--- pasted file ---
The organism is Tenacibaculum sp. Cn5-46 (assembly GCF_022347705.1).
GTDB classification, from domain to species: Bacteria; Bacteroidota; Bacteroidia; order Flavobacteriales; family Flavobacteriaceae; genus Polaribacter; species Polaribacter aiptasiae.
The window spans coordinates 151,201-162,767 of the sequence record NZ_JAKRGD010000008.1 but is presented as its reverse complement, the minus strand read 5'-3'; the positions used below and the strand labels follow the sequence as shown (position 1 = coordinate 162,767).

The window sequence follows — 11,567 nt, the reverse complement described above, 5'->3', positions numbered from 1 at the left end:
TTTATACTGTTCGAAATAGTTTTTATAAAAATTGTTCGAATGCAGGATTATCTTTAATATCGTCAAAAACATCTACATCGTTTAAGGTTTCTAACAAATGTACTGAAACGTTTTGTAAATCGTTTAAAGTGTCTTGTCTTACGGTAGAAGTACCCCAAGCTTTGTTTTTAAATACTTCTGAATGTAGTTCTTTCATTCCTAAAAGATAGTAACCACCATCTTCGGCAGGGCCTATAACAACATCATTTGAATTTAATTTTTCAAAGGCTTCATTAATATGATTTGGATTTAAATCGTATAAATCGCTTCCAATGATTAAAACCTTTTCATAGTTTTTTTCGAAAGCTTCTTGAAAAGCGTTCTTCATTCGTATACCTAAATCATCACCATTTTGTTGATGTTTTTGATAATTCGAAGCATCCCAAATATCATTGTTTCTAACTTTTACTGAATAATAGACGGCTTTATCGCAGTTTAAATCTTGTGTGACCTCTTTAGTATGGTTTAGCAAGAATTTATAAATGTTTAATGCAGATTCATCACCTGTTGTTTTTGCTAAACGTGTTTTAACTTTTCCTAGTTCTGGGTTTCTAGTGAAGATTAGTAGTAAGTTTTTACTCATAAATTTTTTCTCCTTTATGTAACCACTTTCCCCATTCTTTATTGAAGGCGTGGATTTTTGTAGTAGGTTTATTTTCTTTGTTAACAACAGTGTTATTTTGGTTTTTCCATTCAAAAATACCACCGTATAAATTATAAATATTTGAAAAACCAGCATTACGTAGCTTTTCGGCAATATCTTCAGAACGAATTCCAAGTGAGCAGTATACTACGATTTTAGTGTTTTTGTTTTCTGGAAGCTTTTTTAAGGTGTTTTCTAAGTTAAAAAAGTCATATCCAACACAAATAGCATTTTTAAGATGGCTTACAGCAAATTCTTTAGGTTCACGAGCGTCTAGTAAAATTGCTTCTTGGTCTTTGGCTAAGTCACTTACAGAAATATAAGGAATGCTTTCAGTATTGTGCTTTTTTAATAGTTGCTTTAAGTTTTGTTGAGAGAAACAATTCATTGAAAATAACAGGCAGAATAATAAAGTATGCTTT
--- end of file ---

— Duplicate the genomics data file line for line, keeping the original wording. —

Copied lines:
The organism is Tenacibaculum sp. Cn5-46 (assembly GCF_022347705.1).
GTDB classification, from domain to species: Bacteria; Bacteroidota; Bacteroidia; order Flavobacteriales; family Flavobacteriaceae; genus Polaribacter; species Polaribacter aiptasiae.
The window spans coordinates 151,201-162,767 of the sequence record NZ_JAKRGD010000008.1 but is presented as its reverse complement, the minus strand read 5'-3'; the positions used below and the strand labels follow the sequence as shown (position 1 = coordinate 162,767).

The window sequence follows — 11,567 nt, the reverse complement described above, 5'->3', positions numbered from 1 at the left end:
TTTATACTGTTCGAAATAGTTTTTATAAAAATTGTTCGAATGCAGGATTATCTTTAATATCGTCAAAAACATCTACATCGTTTAAGGTTTCTAACAAATGTACTGAAACGTTTTGTAAATCGTTTAAAGTGTCTTGTCTTACGGTAGAAGTACCCCAAGCTTTGTTTTTAAATACTTCTGAATGTAGTTCTTTCATTCCTAAAAGATAGTAACCACCATCTTCGGCAGGGCCTATAACAACATCATTTGAATTTAATTTTTCAAAGGCTTCATTAATATGATTTGGATTTAAATCGTATAAATCGCTTCCAATGATTAAAACCTTTTCATAGTTTTTTTCGAAAGCTTCTTGAAAAGCGTTCTTCATTCGTATACCTAAATCATCACCATTTTGTTGATGTTTTTGATAATTCGAAGCATCCCAAATATCATTGTTTCTAACTTTTACTGAATAATAGACGGCTTTATCGCAGTTTAAATCTTGTGTGACCTCTTTAGTATGGTTTAGCAAGAATTTATAAATGTTTAATGCAGATTCATCACCTGTTGTTTTTGCTAAACGTGTTTTAACTTTTCCTAGTTCTGGGTTTCTAGTGAAGATTAGTAGTAAGTTTTTACTCATAAATTTTTTCTCCTTTATGTAACCACTTTCCCCATTCTTTATTGAAGGCGTGGATTTTTGTAGTAGGTTTATTTTCTTTGTTAACAACAGTGTTATTTTGGTTTTTCCATTCAAAAATACCACCGTATAAATTATAAATATTTGAAAAACCAGCATTACGTAGCTTTTCGGCAATATCTTCAGAACGAATTCCAAGTGAGCAGTATACTACGATTTTAGTGTTTTTGTTTTCTGGAAGCTTTTTTAAGGTGTTTTCTAAGTTAAAAAAGTCATATCCAACACAAATAGCATTTTTAAGATGGCTTACAGCAAATTCTTTAGGTTCACGAGCGTCTAGTAAAATTGCTTCTTGGTCTTTGGCTAAGTCACTTACAGAAATATAAGGAATGCTTTCAGTATTGTGCTTTTTTAATAGTTGCTTTAAGTTTTGTTGAGAGAAACAATTCATTGAAAATAACAGGCAGAATAATAAAGTATGCTTT